Most often our thinking precedes our acting. If we want to change our behavior we must change our minds.
If we see missional habits and rhythms as important then making them a reality in our lives begins in our patterns of thinking. Ralph Waldo Emereson once wrote,
“Sow a thought, reap an action; sow an action, reap a habit; sow a habit, reap a character; sow a character, reap a destiny.”
Thoughts are powerful. We underestimate the power our thinking has to dictate our behavior. Scripture speaks a lot about the importance of our inner life and the significance of our thoughts:
Do not conform to the pattern of this world, but be transformed by the renewing of your mind. Then you will be able to test and approve what God’s will is—his good, pleasing and perfect will.Romans 12:2
Finally, brothers and sisters, whatever is true, whatever is noble, whatever is right, whatever is pure, whatever is lovely, whatever is admirable—if anything is excellent or praiseworthy—think about such things.Philippians 4:8
A good man brings good things out of the good stored up in his heart, and an evil man brings evil things out of the evil stored up in his heart. For the mouth speaks what the heart is full of.Luke 6:45
Since, then, you have been raised with Christ, set your hearts on things above, where Christ is, seated at the right hand of God. 2 Set your minds on things above, not on earthly things.Colossians 3:1-2
What we think matters. What we think DOES affect our behavior. Said a little differently: habits start in your head. Life change necessitates changing your mind. Now, how does our responsibility to live on mission affect how we should think? I think in two areas: how we think about God and how we think about ourselves.
How we think about God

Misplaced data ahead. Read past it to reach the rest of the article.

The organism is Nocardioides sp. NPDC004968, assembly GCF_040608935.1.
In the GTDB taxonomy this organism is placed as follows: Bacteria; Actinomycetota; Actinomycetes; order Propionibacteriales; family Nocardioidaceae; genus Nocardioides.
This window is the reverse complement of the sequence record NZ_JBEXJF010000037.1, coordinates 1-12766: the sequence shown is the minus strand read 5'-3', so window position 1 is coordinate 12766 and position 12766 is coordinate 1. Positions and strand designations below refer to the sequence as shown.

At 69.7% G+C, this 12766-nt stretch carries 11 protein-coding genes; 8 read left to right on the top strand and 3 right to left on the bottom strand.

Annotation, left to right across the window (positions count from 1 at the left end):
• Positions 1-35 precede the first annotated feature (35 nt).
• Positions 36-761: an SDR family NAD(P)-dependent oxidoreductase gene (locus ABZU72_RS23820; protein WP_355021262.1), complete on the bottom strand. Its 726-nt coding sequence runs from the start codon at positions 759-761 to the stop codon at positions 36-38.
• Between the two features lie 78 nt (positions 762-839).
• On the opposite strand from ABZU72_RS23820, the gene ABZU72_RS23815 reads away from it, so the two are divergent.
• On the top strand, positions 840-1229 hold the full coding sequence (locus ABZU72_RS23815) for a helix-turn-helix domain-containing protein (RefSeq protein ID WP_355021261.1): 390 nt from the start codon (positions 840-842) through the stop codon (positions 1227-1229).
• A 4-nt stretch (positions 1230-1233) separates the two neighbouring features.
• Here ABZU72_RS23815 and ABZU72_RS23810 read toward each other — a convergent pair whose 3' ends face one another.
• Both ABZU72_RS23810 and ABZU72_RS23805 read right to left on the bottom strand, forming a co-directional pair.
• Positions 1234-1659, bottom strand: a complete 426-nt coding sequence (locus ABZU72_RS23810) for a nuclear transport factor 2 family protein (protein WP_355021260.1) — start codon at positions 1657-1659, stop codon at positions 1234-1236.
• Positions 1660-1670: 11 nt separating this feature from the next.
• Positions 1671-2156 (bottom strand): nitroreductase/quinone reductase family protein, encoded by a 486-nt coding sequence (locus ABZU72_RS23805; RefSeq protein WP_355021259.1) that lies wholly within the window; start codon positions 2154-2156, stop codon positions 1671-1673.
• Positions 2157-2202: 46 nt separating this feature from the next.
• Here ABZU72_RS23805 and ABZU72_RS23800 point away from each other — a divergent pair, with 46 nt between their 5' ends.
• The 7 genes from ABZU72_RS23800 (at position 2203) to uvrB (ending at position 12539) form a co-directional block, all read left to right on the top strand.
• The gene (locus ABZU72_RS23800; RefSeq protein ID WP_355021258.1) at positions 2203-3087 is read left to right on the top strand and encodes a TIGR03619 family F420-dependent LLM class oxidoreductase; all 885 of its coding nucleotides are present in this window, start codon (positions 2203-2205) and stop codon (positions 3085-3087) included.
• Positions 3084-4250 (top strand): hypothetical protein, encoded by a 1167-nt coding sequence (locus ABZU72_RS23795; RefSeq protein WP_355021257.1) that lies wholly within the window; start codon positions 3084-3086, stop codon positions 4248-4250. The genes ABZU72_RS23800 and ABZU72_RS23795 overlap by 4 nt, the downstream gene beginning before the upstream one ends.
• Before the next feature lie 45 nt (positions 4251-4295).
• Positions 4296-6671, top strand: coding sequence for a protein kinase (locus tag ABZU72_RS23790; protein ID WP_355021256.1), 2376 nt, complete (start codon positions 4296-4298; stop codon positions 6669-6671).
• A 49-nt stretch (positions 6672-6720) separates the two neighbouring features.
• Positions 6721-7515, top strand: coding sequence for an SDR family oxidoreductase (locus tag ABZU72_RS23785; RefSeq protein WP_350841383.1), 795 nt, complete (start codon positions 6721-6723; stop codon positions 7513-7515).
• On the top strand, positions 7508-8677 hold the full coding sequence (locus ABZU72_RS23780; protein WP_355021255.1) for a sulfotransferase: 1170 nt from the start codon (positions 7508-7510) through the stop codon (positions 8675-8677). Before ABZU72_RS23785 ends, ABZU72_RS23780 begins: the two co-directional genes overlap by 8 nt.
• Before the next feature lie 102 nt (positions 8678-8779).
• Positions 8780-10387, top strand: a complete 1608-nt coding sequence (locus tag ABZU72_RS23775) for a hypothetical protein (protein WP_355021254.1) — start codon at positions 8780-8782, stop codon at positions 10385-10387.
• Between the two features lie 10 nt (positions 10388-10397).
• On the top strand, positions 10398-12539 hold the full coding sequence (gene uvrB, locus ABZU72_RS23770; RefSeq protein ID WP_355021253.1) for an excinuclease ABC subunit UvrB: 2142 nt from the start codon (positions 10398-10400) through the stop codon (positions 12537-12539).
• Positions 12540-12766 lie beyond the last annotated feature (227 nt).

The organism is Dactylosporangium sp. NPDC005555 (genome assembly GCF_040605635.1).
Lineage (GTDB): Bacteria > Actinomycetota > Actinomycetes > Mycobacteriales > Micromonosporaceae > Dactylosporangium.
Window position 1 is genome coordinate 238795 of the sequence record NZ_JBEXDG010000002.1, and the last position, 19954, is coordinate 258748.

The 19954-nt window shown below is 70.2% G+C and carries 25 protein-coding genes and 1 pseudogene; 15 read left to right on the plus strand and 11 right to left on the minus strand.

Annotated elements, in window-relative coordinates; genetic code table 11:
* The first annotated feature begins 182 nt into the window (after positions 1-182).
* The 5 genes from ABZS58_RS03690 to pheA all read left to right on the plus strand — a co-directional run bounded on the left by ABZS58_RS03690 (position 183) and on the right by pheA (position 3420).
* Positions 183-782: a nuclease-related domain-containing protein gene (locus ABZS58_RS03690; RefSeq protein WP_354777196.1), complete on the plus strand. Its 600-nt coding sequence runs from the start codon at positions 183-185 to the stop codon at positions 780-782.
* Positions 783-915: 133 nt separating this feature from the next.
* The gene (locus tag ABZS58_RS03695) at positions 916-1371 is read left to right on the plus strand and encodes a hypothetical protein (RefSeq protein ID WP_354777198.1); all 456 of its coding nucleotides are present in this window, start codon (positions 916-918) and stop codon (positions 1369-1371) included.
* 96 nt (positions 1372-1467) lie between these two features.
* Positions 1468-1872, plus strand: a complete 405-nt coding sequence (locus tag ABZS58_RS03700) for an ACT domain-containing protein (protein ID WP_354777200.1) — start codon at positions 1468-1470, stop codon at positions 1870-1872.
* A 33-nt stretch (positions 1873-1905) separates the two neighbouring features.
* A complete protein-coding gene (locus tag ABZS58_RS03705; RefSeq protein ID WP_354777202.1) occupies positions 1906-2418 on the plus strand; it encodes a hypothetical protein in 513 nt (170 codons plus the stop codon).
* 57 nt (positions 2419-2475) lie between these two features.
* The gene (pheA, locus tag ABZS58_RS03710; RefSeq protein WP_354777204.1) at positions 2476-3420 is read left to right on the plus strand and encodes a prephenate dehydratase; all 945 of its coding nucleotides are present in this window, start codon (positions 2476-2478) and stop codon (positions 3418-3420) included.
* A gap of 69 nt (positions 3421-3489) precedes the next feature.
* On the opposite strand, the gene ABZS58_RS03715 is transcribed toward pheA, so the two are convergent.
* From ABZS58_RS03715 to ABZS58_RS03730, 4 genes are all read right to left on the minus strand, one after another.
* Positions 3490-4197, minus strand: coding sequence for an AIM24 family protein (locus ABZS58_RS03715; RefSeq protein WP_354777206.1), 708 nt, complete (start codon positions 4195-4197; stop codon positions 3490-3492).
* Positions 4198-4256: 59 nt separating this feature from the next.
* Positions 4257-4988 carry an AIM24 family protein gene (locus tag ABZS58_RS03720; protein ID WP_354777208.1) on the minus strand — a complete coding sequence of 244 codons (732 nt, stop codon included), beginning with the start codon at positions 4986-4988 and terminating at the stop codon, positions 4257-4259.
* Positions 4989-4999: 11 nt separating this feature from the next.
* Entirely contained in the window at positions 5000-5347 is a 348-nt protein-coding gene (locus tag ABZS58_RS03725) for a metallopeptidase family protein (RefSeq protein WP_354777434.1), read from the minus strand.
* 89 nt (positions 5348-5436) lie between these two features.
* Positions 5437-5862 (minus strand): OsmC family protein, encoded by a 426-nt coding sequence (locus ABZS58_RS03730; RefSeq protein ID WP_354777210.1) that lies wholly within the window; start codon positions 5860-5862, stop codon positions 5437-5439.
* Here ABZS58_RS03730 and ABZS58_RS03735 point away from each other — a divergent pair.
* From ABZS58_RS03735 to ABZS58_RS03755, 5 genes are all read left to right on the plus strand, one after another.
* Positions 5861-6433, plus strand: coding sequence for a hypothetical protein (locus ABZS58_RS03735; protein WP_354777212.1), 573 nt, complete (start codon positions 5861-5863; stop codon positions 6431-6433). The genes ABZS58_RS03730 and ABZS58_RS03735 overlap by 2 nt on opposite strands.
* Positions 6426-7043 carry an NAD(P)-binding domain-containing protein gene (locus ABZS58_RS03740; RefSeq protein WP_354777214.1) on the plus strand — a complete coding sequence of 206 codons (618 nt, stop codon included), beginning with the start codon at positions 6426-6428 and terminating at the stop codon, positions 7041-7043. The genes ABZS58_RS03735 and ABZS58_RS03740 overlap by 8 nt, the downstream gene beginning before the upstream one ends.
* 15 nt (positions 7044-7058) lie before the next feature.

God is a missionary God. He intervenes in our history for our good. From Genesis to Revelation, from creation to consummation, we see a God who governs in the affairs of men (to quote Benjamin Franklin). Immediately after Adam and Eve’s fall into sin we see God intervene and cover them with animal skins. We see God through every age send representatives: judges, prophets, priests and kings. These messengers all culminate in the arrival of God’s Son sent into the world to save sinners!
Jesus said it plainly, “For even the Son of Man did not come to be served, but to serve, and to give his life as a ransom for many.” Mark 10:45
He left the camp, bearing our reproach (See Hebrews 13). God is a missionary God. He initiates our reconciliation. He initiates the manifestation of His glory and it will fill the entire earth (Habakkuk 2:14). If we are to think rightly and missionally, we must think of our God, the God who sends us and the God who has sent His Son, as a Missionary God.
How we think about ourselves
Followers of Jesus are called to be a Missionary People. We must see ourselves as ambassadors (2 Corinthians 5:20), witnesses (Acts 1:8), salt and light (Matthew 5:12-14), and declarers of His praise (1 Peter 2:9). We are all sent by God (Matthew 28:18-20). We are all called to make disciples. As it has been said, “Christianity is not a spectator sport.”
Every follower of Jesus is called to participate in the mission of God on earth. We are to be vessels useful to the master (2 Timothy 2:20-21).
Missions is not just for professionals. It is for the everyday Christian to take part in the everyday mission of our Missionary God.
So let’s start thinking rightly about God and ourselves. Let’s stop coasting through life like God’s mission will be carried-out by someone else (like a pastor or missionary). Our Missionary God is calling all of us to participate in His mission. Will we answer with “Here I am, send me”? It all begins with out thoughts.
Habits start in our heads. Let’s start thinking missionally today.